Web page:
Khufu’s boat This was the first of my “must see” attractions that wasn’t included in the original itinerary. It cost very little for entry but a relative fortune for the privilege of taking photographs whilst
This was the first of my “must see” attractions that wasn’t included in the original itinerary. It cost very little for entry but a relative fortune for the privilege of taking photographs whilst inside. (~£6gbp to get in ~£15gbp to take photos).
Feel free to dwell a little longer on these pics 😉
At the entrance, we had to cover our outdoor shoes with cotton covers: I really hope that this was to further the preservation efforts and not just to make me look even more like a prat!
The entrance to the pavilion and most of the ground floor is dedicated to the record of the excavation, restoration and reassembly of the boat discovered in 1954.
I really get the feeling that Khufu didn’t want this boat to be found or stolen. The pit is nearly 100ft long covered in 41 limestone blocks each weighing 20 tons and measuring 15ft long, 6ft wide and 2 1/2ft thick. Inside the pit, the boat was in 1224 pieces. I do hope he met some decent ship builders in the afterlife!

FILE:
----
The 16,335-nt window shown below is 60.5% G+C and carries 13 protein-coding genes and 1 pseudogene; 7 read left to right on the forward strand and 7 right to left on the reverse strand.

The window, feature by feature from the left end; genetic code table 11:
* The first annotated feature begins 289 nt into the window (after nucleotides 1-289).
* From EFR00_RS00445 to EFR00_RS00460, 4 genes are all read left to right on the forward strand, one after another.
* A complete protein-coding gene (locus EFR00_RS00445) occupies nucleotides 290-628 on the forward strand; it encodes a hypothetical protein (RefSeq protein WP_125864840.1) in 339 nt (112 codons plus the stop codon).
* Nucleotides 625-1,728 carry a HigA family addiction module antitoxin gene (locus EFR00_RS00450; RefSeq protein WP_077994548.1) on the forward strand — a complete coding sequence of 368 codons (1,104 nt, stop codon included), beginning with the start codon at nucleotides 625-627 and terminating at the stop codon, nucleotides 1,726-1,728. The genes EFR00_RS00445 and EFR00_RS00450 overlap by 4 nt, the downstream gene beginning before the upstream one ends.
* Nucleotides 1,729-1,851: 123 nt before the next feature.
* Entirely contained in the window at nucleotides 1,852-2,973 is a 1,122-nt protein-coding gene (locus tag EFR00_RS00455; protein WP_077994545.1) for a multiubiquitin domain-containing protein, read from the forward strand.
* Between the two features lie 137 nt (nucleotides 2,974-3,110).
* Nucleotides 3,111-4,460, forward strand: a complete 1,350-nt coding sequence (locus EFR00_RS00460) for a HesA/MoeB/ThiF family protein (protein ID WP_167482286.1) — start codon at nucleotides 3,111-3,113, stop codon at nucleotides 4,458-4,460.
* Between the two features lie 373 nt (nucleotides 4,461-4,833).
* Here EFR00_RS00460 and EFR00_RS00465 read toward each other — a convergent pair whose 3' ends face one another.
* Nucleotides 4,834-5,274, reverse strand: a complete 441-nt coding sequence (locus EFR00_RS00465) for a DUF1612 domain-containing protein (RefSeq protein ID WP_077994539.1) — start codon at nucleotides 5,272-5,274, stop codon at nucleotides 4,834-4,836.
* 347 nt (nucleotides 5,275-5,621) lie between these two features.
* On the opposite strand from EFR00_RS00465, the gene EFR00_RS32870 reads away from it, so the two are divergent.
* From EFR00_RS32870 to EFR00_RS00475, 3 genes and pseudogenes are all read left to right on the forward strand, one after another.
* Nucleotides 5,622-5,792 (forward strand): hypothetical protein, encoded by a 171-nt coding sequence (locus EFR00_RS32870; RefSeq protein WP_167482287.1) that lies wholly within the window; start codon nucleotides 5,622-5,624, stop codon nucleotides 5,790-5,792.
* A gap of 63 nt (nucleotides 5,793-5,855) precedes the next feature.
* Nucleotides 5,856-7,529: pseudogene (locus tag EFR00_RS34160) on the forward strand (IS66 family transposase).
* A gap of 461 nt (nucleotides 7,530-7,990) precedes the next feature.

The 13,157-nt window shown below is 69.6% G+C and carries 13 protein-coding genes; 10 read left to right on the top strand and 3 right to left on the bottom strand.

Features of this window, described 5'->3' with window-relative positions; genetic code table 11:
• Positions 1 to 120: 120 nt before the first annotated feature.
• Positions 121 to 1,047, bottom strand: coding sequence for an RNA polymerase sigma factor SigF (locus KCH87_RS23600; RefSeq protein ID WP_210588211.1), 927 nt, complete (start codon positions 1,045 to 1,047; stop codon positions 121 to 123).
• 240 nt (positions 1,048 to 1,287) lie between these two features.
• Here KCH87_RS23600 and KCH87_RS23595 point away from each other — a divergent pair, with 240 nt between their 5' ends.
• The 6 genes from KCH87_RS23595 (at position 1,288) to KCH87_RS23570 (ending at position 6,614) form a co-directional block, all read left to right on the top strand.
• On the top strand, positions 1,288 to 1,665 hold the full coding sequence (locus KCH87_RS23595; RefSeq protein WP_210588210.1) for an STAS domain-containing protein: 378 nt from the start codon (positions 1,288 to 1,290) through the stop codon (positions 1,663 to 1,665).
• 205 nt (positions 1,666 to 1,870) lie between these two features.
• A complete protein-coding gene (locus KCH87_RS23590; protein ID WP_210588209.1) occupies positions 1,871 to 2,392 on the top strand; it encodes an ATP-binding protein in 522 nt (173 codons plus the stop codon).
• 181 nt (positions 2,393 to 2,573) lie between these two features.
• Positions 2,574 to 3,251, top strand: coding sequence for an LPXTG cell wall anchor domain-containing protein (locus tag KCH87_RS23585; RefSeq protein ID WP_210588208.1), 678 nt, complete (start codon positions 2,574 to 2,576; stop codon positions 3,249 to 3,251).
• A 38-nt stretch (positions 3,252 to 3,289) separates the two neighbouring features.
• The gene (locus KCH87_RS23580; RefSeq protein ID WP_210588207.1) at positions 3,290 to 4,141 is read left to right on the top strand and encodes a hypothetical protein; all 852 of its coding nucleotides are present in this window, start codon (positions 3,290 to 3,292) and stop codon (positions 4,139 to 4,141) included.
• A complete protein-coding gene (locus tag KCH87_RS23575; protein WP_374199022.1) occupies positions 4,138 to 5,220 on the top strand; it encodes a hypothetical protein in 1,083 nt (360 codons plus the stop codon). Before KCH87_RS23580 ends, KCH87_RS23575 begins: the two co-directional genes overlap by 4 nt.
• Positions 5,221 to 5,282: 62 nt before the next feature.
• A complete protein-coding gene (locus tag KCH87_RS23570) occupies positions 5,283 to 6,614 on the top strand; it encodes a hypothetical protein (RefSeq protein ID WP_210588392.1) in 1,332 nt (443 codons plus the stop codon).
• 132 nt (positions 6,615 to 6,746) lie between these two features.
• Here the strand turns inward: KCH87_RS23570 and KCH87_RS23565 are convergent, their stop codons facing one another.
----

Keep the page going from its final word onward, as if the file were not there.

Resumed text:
Due to the sheer size of the thing, the best idea of how the boat actually looked is by checking out the scale model. Our guide asked if we could take a photo next to it and was given the go ahead until another “official” turned up and was almost apoplectic seeing us next to the model. The photo was worth it though, don’t you think?
The boat is housed in a climate controlled pavilion on three levels (ground floor, 1st floor and 2nd floor) directly over the site at which it was discovered. It is over 140ft long and nearly 20ft wide and due to the proximity of the viewing galleries, is very difficult to take a “full” photo of.
Here’s the underside of the boat from the 1st floor…
…and the top of the boat from the 2nd floor.